Cornell Field Crops News

Timely Field Crops information for the New York Agricultural Community

Sclerotinia Crown and Stem Rot on Alfalfa (AKA: White Mold)

By Jaime Cummings of NYS Integrated Pest Management, and Janice Degni of Cornell Cooperative Extension

We had an interesting report from Janice Degni (CCE, SCNY dairy and field crops team leader) this week.  While out scouting and measuring alfalfa stands in Onondaga County, Janice noticed some wilting plants.  Upon closer inspection, she found sclerotia, the tell-tale sign of white mold on the alfalfa stems (Fig. 1).  Though this disease can be found in alfalfa and clover stands, you are likely more familiar with white mold on soybeans.  Two different species of this pathogen can be found on alfalfa.  Sclerotinia trifolium is the one most commonly identified on alfalfa, but the same species found on soybean, Sclerotinia sclerotiorum, can also infect alfalfa.

Figure 1.  Bleached stems with sclerotia on alfalfa.

Figure 1. Bleached stems with sclerotia on alfalfa. (Photo by Janice Degni, CCE)

Remember that these pathogens overwinter and survive many years in the soil as sclerotia.  Sclerotia are the black structures you’ve likely seen on infected soybean stems.  These two different fungal pathogen species are difficult to differentiate, but the trend is that S. sclerotiorum tends to infect in the spring and summer, while S. trifolium typically infects in the fall.  Regardless of the species, the symptoms, epidemiology and management are similar.

Figure 2.  Sclerotinia stem and crown rot infection symptoms on alfalfa.

Figure 2. Sclerotinia stem and crown rot infection symptoms on alfalfa. (Photos by Carol Frate, University of California)

The symptoms of Sclerotinia crown and stem rot in alfalfa include rotting crowns, cottony growth on stems and crowns, and wilting and rotting stems.  Infected crowns tend to die-off, and may be confused with winterkill, if not for the tell-tale sign of sclerotia in the dead tissues.  Infection in first-year stands is most problematic.  Just like in soybeans, this disease can spread quickly through a field, either by spores or via fungal mycelium spreading among plants during a cool, wet spring.  This can potentially thin a stand out rather quickly, and can leave plenty of those sclerotia behind as inoculum for future years.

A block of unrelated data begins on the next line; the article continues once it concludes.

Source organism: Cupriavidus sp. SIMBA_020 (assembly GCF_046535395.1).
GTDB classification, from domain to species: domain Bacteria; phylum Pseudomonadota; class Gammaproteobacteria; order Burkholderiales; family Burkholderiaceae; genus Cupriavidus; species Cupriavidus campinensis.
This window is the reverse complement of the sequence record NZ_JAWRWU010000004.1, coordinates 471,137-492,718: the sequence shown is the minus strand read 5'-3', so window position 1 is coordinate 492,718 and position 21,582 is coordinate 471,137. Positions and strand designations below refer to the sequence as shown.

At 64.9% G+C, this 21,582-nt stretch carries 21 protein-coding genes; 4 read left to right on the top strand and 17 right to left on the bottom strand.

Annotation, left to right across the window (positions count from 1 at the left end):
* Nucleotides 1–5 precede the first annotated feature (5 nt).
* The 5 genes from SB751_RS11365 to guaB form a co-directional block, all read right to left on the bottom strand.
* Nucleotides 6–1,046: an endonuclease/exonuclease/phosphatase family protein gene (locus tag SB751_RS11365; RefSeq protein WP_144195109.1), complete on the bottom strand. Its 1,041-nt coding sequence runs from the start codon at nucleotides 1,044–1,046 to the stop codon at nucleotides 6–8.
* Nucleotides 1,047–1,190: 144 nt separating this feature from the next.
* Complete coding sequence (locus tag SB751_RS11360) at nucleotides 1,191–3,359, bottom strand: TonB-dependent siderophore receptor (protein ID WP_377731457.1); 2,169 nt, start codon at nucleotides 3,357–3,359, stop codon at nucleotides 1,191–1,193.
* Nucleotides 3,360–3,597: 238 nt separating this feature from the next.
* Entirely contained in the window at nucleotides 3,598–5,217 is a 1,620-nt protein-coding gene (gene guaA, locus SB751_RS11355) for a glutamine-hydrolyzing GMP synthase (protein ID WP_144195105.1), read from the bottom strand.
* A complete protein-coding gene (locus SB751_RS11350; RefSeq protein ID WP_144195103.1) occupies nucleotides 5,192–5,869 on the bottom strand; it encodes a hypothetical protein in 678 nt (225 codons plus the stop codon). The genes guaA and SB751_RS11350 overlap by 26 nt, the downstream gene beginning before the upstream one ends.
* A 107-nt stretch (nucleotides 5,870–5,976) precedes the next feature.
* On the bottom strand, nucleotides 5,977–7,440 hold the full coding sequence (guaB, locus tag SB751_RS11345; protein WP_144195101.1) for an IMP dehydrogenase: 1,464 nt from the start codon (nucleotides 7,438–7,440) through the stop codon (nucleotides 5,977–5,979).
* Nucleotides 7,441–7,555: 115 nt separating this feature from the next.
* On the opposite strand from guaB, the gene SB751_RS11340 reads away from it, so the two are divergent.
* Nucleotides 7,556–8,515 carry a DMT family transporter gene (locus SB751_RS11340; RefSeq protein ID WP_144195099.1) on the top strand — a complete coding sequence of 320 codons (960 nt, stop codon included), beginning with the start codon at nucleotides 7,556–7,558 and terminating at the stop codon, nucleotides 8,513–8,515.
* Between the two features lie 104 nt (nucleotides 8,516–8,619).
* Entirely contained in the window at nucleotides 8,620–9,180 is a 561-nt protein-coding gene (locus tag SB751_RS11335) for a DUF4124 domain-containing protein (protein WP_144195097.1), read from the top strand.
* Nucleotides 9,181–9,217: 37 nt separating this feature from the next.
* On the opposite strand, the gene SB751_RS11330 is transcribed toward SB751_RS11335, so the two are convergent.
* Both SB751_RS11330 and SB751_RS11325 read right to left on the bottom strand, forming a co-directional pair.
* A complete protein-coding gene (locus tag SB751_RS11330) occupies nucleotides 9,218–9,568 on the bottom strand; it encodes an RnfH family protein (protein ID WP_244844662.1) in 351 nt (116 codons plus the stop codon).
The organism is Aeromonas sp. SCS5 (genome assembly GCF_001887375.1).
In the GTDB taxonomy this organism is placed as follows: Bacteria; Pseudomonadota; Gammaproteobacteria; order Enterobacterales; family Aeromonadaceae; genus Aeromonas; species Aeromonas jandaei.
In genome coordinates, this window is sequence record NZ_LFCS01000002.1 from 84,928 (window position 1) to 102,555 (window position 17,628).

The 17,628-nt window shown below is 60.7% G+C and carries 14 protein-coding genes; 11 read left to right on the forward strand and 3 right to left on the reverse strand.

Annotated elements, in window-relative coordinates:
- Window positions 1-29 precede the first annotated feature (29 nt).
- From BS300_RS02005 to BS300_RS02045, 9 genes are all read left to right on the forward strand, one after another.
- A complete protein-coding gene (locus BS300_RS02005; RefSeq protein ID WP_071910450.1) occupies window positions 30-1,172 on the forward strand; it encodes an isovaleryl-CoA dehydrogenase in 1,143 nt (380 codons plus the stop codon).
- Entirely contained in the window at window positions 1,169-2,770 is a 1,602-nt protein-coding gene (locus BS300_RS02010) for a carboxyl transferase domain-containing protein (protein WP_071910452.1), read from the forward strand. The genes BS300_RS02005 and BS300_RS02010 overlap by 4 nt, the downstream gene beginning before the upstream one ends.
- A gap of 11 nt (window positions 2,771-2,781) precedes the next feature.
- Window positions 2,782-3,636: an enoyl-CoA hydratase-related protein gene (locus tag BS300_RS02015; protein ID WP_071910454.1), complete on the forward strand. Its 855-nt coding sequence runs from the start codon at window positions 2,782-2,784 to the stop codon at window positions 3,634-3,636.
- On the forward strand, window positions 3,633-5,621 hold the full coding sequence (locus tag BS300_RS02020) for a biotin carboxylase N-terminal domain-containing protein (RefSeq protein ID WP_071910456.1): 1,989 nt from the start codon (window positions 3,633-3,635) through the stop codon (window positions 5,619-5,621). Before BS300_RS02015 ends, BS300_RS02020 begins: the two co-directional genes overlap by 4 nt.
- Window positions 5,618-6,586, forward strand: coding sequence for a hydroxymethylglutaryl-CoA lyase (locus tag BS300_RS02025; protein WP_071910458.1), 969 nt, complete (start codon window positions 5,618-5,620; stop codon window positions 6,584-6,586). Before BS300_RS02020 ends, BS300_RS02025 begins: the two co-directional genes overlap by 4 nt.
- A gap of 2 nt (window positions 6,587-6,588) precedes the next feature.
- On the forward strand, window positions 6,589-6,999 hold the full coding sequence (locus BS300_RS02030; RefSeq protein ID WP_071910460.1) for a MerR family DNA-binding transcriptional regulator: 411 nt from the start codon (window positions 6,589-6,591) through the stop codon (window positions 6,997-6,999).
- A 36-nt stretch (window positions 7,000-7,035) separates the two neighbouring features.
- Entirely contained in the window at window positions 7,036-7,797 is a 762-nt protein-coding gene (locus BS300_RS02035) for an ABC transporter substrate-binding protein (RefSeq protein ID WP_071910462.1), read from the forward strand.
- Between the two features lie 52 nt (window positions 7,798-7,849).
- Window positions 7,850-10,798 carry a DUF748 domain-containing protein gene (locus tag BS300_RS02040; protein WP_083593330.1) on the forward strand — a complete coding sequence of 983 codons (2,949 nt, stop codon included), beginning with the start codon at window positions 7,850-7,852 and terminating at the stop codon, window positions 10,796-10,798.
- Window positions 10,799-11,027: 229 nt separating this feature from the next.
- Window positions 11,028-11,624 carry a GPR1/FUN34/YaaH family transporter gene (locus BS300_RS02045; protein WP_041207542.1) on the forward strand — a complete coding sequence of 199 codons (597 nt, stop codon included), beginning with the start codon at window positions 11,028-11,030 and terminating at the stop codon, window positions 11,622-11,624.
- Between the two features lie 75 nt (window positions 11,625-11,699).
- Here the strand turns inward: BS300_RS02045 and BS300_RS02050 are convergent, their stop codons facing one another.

This prolonged cool, wet spring we’ve been experiencing has provided ideal conditions for this disease that we infrequently encounter in our alfalfa fields.  An integrated management approach is the best solution.  Since this disease is most prominent in first year, fall-seeded fields, you may consider future spring plantings in fields where you find it.  Or, get your fall seedings in as early as possible so that seedlings have a chance to establish before the sclerotia germinate and produce spores in the fall.  Tillage buries the sclerotia, which can reduce the number of spores released and may decrease infection in the field.  But, as in soybeans, this disease is difficult to manage.  Dense stands and weedy fields create perfect conditions for this pathogen to thrive.  However, a few alfalfa varieties exist with moderate resistance, and may be considered in fields with a history of this disease.  Research in other states has shown that some fungicides are efficacious against this disease when applied in the fall (Table 1).  We have limited options for fungicides labeled for white mold on alfalfa in NY, including Pristine and Endura.  However, fungicide applications for this disease may not be cost-effective (always follow label instructions, restrictions, and pay attention to post-harvest intervals).  Herbicides, such as Paraquat, have also been used to reduce weeds and open up the canopy to increase air-flow lessen disease development.

Fungicide efficacy trial results against white mold and stem rot in alfalfa.

Once the weather warms up and fields dry out, this disease will likely halt, and some infected stands may recover and produce sufficient yields in subsequent years.  But, keep in mind that those sclerotia will remain in the soil for many years waiting for perfect conditions to start the disease cycle again.

Interested in keeping up to date with pest and disease issues identified statewide by CCE and IPM staff?  Subscribe to the NYS IPM Weekly Pest Report.

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